A few weeks ago, 15 of Donald Trump’s advisers received an email, apparently from a friend. It contained an invitation to edit a Google spreadsheet. More than half of the recipients clicked on the link. James Comey, then still the FBI director, actually replied to it.
The email in fact came from the website Gizmodo. It wasn’t a hack, though it could have been. It was a stunt, intended to show how vulnerable our systems are to hackers’ number one weapon: human stupidity.
The infection that crippled computer networks in dozens of countries, gained access because of such stupidity: perhaps a single person clicking on a fake link. But it spread because of laziness, penny-pinching and bureaucracy. Some companies hadn’t been willing (or perhaps able) to spend money on updating its systems: the hack relied on a known vulnerability – but IT managers failed to install a patch released two months ago to prevent precisely such an attack. Even if they had, 90pc of the UK’s NHS trusts – a target of the hackers – still use Windows XP, an operating system declared obsolete in April 2014, and thus lacking any such patches.
To most people, it seems reprehensible that a health service was targeted by this «ransomware», which holds files hostage until payment is made. But for the criminals, endangering lives was a feature, not a bug. As they’d learned with attacks elsewhere, people are more willing to pay up when it’s a matter of life and death.
In explaining how all this happened, the best place to start is with the career of a man called Evgeniy Mikhailovich Bogachev.
Bogachev was a bank robber – a very good one. He and his gang would hijack corporate computers, then empty the associated bank accounts. To cover their tracks, they would then launch a massive attack on the bank’s systems – in effect a digital smoke bomb.
Then, Bogachev had a brainwave. To mount that attack, he needed to infect and hijack tens of thousands of computers. Why not make money from them as well? He started using CryptoLocker, a form of ransomware, demanding $300 or $500 to unencrypt the files on the infected machines. Not only did this provide an extra revenue stream, but issuing 2,000 ransom notes for $500 was less likely to draw attention than a $1m heist.
Bogachev didn’t just come up with the business model for this latest heist. His story tells us why such attacks are so hard to stop.
First, it’s alluringly easy to make money from cybercrime. Bogachev himself got started by selling his bank-robbing software to all comers. Similar programs are available for pennies on the internet.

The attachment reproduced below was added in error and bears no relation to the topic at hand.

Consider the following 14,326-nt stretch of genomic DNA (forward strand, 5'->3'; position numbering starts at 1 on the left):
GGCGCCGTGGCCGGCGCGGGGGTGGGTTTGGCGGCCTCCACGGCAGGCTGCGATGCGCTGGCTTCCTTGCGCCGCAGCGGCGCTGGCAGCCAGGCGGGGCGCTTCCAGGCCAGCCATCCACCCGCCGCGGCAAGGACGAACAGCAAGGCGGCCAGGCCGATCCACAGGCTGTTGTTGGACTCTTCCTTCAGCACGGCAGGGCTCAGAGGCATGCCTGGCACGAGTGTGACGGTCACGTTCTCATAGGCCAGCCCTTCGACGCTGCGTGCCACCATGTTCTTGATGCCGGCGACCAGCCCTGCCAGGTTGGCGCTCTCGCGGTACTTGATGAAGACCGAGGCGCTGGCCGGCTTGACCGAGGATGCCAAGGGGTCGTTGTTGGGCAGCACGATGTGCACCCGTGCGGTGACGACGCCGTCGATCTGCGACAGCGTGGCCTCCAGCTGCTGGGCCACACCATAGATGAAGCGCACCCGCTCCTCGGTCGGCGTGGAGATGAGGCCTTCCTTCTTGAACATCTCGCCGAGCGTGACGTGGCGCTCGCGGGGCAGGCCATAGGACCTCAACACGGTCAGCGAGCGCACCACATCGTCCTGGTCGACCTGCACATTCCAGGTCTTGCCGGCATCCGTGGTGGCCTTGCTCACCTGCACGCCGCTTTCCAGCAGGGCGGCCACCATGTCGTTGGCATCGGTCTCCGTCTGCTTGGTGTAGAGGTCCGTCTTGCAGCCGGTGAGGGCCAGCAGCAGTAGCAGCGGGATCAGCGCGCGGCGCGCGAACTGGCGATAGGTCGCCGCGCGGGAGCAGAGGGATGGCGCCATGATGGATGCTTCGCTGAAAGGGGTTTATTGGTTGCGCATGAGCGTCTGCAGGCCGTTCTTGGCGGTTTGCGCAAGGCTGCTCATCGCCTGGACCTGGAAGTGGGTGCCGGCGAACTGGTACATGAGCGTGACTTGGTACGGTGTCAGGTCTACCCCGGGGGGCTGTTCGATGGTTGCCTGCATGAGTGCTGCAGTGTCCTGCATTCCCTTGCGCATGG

Second, such crooks can be incredibly hard to track down. Bogachev’s activities first came to the authorities’ attention in 2009. But it took five years, and an international manhunt, to unmask him.
Finally, it illustrates how the involvement of governments has complicated things.
Bogachev’s gang was eventually dismantled. But he is still at large – because, being a patriotic Russian, he was moonlighting for Vladimir Putin’s security services – which have protected him ever since.
This isn’t the only example of Russian complicity in cyber-crime. The software used in last week’s hack utilised two separate exploits developed by America’s National Security Agency. These were stolen and dumped online by a group called The Shadow Brokers – widely suspected to be connected to Russia’s espionage services.
Cybercrime, in other words, is such a problem because it is so many problems wrapped into one.
You have to deal with human stupidity. You have to deal with a thriving international network of anonymous criminals. You have to deal with rogue governments (and friendly ones who let their cyberweapons fall into the wrong hands). And you have to deal with outdated systems: in the US much of the code and many of the devices running cash machines, air traffic control and nuclear weapons development date back to the Seventies.
Above all, you have to deal with the fact that the internet and other networks were designed to be open, for computers to talk to each other. Yes, we can – and should – invest far more in cybersecurity, on a national and corporate level. But we can never build perfect defences. All we can hope is that ours are strong enough that attackers seek easier gains elsewhere.
And, of course, that people finally learn not to click on the wrong email.
Robert Colvile is Editor of CapX